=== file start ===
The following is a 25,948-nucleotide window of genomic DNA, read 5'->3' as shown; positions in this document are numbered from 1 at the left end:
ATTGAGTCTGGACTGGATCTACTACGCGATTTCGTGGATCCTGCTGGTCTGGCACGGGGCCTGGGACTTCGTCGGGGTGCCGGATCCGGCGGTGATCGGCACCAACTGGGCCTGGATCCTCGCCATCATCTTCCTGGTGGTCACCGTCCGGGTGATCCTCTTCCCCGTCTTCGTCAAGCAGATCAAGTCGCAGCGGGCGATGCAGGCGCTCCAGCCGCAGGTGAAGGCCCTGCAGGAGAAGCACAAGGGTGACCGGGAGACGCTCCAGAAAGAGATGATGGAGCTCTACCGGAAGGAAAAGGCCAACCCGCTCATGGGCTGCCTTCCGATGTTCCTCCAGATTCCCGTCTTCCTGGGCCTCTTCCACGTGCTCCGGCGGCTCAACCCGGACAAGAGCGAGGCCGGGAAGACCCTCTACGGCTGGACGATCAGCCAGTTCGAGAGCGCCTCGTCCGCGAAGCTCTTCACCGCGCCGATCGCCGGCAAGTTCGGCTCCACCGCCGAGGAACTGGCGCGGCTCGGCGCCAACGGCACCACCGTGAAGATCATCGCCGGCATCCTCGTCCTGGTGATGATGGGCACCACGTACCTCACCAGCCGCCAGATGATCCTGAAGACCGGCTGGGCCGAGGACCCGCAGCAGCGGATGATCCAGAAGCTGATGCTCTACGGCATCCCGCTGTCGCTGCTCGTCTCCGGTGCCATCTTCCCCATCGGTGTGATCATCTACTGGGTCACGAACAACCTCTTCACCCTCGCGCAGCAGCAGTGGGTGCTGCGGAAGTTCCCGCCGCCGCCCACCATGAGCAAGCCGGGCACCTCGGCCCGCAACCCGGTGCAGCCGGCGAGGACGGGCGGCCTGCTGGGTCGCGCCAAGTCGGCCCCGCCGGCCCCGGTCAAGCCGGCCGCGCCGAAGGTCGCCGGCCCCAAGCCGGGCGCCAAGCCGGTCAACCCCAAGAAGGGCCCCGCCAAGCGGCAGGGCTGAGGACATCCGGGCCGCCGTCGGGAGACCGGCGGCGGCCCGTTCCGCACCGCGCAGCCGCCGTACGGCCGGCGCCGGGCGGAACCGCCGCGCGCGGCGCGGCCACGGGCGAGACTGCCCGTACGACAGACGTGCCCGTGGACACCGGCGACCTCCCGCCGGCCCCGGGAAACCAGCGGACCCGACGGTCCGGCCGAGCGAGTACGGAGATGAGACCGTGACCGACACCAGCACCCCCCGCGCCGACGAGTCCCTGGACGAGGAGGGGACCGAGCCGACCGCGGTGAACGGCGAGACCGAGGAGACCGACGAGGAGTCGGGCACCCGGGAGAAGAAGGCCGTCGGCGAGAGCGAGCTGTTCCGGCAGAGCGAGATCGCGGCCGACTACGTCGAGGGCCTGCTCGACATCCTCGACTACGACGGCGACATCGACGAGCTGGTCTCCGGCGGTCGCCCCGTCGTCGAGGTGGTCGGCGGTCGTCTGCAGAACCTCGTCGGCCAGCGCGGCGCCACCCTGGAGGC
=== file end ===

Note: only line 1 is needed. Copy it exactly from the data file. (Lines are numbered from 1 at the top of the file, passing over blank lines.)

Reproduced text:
The following is a 25,948-nucleotide window of genomic DNA, read 5'->3' as shown; positions in this document are numbered from 1 at the left end: